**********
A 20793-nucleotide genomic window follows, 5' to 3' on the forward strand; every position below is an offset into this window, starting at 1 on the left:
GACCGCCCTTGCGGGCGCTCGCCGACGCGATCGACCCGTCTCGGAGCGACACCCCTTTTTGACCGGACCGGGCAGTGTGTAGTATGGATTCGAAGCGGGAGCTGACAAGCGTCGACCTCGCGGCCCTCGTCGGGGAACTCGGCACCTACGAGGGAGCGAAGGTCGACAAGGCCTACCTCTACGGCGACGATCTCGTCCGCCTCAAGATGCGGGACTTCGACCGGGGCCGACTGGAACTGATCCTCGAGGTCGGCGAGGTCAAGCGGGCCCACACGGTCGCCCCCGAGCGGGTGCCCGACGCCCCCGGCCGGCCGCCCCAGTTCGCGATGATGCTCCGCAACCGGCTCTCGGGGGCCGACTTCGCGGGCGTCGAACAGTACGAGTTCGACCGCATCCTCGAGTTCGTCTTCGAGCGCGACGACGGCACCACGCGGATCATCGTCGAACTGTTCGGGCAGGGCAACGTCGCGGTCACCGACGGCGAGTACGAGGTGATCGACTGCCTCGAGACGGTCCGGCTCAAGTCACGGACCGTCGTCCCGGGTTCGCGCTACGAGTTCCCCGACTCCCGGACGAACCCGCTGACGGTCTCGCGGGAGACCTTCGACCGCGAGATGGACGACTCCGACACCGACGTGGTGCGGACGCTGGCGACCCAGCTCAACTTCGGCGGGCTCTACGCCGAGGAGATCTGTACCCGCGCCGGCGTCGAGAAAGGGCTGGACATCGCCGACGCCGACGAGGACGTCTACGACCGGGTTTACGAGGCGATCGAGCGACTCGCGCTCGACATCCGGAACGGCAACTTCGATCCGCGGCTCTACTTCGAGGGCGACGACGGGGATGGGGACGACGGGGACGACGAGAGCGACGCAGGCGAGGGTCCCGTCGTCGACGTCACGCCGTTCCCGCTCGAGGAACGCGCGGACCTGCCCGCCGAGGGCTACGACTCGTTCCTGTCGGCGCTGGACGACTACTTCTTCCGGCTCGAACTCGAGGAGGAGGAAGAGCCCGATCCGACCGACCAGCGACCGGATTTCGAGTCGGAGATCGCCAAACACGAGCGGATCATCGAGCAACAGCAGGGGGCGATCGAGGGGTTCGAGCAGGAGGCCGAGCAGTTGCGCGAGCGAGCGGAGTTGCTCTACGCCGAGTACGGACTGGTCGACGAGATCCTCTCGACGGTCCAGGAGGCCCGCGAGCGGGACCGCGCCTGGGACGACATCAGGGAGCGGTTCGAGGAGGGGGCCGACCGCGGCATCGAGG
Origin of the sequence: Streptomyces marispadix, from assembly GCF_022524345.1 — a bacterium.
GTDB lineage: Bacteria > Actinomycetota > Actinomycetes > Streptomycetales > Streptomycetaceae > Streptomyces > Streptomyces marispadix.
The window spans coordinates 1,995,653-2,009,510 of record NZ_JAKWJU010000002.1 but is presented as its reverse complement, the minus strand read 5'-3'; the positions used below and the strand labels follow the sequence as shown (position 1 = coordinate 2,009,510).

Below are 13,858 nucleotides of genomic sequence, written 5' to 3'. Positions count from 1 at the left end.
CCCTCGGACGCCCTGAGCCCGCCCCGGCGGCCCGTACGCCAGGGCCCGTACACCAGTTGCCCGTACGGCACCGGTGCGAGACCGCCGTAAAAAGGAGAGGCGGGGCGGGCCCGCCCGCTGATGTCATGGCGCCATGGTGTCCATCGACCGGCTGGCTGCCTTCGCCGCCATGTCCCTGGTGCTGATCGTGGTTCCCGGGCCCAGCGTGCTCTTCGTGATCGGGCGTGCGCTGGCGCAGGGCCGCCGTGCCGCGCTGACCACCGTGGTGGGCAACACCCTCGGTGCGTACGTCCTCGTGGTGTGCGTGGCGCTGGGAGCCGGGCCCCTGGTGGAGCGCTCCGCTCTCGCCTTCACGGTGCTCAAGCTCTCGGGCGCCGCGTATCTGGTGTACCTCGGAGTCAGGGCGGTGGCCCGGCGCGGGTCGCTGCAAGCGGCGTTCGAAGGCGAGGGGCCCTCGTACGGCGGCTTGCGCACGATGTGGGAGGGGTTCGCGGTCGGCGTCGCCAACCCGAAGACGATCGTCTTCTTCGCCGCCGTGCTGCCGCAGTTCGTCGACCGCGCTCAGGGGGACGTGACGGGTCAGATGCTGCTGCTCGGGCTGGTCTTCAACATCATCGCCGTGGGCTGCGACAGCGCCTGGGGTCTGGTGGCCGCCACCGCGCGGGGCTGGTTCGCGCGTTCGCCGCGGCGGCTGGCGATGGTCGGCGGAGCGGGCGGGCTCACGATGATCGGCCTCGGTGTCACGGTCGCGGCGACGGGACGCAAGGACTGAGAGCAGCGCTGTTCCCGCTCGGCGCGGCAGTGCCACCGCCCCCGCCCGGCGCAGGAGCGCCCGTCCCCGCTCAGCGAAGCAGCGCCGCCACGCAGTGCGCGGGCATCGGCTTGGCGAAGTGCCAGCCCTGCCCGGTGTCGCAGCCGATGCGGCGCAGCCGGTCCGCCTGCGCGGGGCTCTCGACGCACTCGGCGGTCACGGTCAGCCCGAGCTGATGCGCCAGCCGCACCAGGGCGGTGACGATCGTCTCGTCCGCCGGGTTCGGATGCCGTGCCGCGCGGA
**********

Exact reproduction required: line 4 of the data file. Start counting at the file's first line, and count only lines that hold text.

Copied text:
GTDB lineage: Bacteria > Actinomycetota > Actinomycetes > Streptomycetales > Streptomycetaceae > Streptomyces > Streptomyces marispadix.